- The Washington Times - Sunday, August 22, 2010


It has become a parlor game among pundits and press: Who supports the “ground zero mosque” and who doesn’t? As evidence that our beauty queens grow all the more politically precocious, the Beltway tour bus slows down long enough for all our passengers to gape in wonder at Miss USA Rima Fakih - all of 24 and a Muslim born in Lebanon and raised in Dearborn, Mich.

She dons her glittering crown to compete with 82 comely rivals at the Miss Universe Pageant in Las Vegas on Monday night before a panel of judges that includes MSNBC anchor Tamron Hall. But Miss Fakih has also joined the ranks of those who praise or condemn the proposed $100 million community center and prayer site in Lower Manhattan - which should make her big question-and-answer session with the judges interesting.

“I totally agree with President Obama with the statement on constitutional rights of freedom of religion. I also agree that it shouldnt be so close to the World Trade Center. We should be more concerned with the tragedy than religion,” Miss Fakih told “Inside Edition.”

Incidentally, Mitt Romney has also weighed in on the mosque matter. The potential 2012 Republican presidential candidate opposes the project in deference to “the wishes of the families of the deceased and the potential for extremists to use the mosque for global recruiting and propaganda,” says Mr. Romney’s spokesman, Eric Fehrnstrom.


Tweet, baby tweet. A new George Washington University and New York University analysis finds Republican senators have sharper social-media skills than Democrats. Researchers evaluated and ranked the “online competence” of 100 senators based on their websites, Facebook presence and Twitter followings to find that Republicans rank an average 5.5 points higher on the Web applause meter than their colleagues across the aisle.

Seven out of 100 senators ranked “genius,” the highest level of digital competence; out of those, seven are Republican. Sen. Jim DeMint, South Carolina Republican, has the greatest “digital velocity” - acquiring the approval and allegiance of many followers - of any senator.

“Social media gives voice to peoples preferences and intentions, demonstrating the affinity for candidates and ideas. As a forward-looking indicator, social-media following may be a crystal ball for what will happen in the voting booth this November, and its looking very red,” says Scott Galloway, a marketing professor on the New York campus who led the study.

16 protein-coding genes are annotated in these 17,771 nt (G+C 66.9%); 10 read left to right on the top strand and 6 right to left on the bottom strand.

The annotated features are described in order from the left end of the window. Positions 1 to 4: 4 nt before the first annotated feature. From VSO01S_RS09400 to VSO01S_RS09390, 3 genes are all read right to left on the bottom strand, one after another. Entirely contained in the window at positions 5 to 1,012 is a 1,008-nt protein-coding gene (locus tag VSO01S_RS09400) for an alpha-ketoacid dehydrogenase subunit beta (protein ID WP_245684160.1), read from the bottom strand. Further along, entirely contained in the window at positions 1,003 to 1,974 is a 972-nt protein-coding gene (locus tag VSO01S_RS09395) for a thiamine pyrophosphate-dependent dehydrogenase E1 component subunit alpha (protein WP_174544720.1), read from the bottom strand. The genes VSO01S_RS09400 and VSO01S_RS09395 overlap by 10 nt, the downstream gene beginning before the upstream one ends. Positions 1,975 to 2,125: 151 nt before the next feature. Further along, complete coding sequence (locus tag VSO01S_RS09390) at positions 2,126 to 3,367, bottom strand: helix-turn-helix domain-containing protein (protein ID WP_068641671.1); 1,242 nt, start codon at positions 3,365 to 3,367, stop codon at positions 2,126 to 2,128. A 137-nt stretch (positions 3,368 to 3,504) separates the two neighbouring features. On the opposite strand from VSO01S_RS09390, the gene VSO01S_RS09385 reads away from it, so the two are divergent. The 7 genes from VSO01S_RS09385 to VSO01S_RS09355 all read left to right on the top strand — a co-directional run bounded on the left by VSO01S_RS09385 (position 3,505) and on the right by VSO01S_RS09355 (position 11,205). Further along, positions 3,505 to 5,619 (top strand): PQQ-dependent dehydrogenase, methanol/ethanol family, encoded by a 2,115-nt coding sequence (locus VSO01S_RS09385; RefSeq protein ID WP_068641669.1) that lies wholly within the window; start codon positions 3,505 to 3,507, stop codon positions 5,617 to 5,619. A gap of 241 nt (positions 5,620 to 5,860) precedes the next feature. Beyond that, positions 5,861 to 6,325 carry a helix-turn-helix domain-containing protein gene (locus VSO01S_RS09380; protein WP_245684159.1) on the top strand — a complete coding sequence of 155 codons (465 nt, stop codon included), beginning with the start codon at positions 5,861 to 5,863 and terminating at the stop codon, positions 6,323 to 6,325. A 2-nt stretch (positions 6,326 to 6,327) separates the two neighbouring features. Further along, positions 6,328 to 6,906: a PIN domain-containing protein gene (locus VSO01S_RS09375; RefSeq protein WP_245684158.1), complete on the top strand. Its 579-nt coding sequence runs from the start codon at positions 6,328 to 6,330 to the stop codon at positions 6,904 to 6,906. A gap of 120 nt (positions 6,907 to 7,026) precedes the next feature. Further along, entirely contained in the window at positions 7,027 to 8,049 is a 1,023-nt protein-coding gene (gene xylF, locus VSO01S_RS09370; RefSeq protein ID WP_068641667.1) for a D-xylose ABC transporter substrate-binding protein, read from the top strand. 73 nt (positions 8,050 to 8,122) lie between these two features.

“Thank you for your service, Senator McCain. Welcome home to a well-deserved retirement.”

- Conservative U.S. Senate hopeful J.D. Hayworth in a toast to his Republican rival, Sen. John McCain of Arizona, before a weekend “tea party” crowd in Scottsdale, Ariz.


Those tasked with the hair-raising challenge of actually defending the nation’s capital in the event of an attack are, well, the best in the nation. The Air National Guard’s 113th Wing, which flies out of Andrews Air Force Base, has been named the Guard’s “top flying unit” according to the National Guard Association of the United States, which on Monday presents the wing with the 2009 Spaatz Award - named for Gen. Carl A. “Tooey Spaatz, a World War I ace and the first Air Force chief of staff.

Operated by the District of Columbia Air National Guard, the 113th Wing is known as the “Capital Guardians” and boasts 22 F-16s, among other aircraft. More than two-thirds of the wing’s ratings on operational readiness, combat skill, safety and other factors were “outstanding” or “excellent” during a very busy year, says Maj. Gen. Errol Schwartz, commander of the D.C. National Guard.

Along with preparing for a three-month deployment to Iraq, the wing responded to 300 - yes, 300 - “air sovereignty alert events” in the skies above the Beltway last year. Way to go. And thanks.

“I’m proud to serve with them,” says the wing commander, Brig. Gen. Jeffrey Johnson.


An unlikely new alliance has leaped up between, yes, the People for the Ethical Treatment of Animals (PETA) and the Department of Homeland Security (DHS). PETA president Ingrid E. Newkirk has persuaded DHS Secretary Janet Napolitano to adopt dogs from animal shelters and breed rescue groups to accommodate the planned increase in the DHS’ canine force of bomb/drug-sniffing and search-and-rescue dogs.

“This is a breakthrough in the campaign to help homeless dogs who would otherwise be euthanized,” a PETA spokeswoman says, noting that the leading canine candidates are Labrador retrievers, golden retrievers, German shepherds, Dutch shepherds and Belgian Malinois.

They also sound like they might make good politicians..

“Dogs must be alert, active, outgoing and confident, and they should be able to withstand a series of tests for courage and toughness, including the ability to disregard blows from a stick,” she adds.


- 81 percent of Republicans and 51 percent of Democrats say Iraqis are better off now than they were before the Iraq war.

- 67 percent of Republicans and 20 percent of Democrats say the war was not a mistake.

- 65 percent of Republicans and 26 percent of Democrats say U.S. troops should remain in Iraq beyond 2011 if Iraqi forces fail to keep order.

- 60 percent of Republicans and 26 percent of Democrats say the Iraq war will ultimately be judged “successful.”

- 29 percent of Republicans and 40 percent of Democrats say Iraqis will be able to maintain order on their own.

Source: A Gallup Poll of 1,013 adults conducted Aug. 5-6 and released Friday.

Comments, asides and murmurs to jharper@washingtontimes.com

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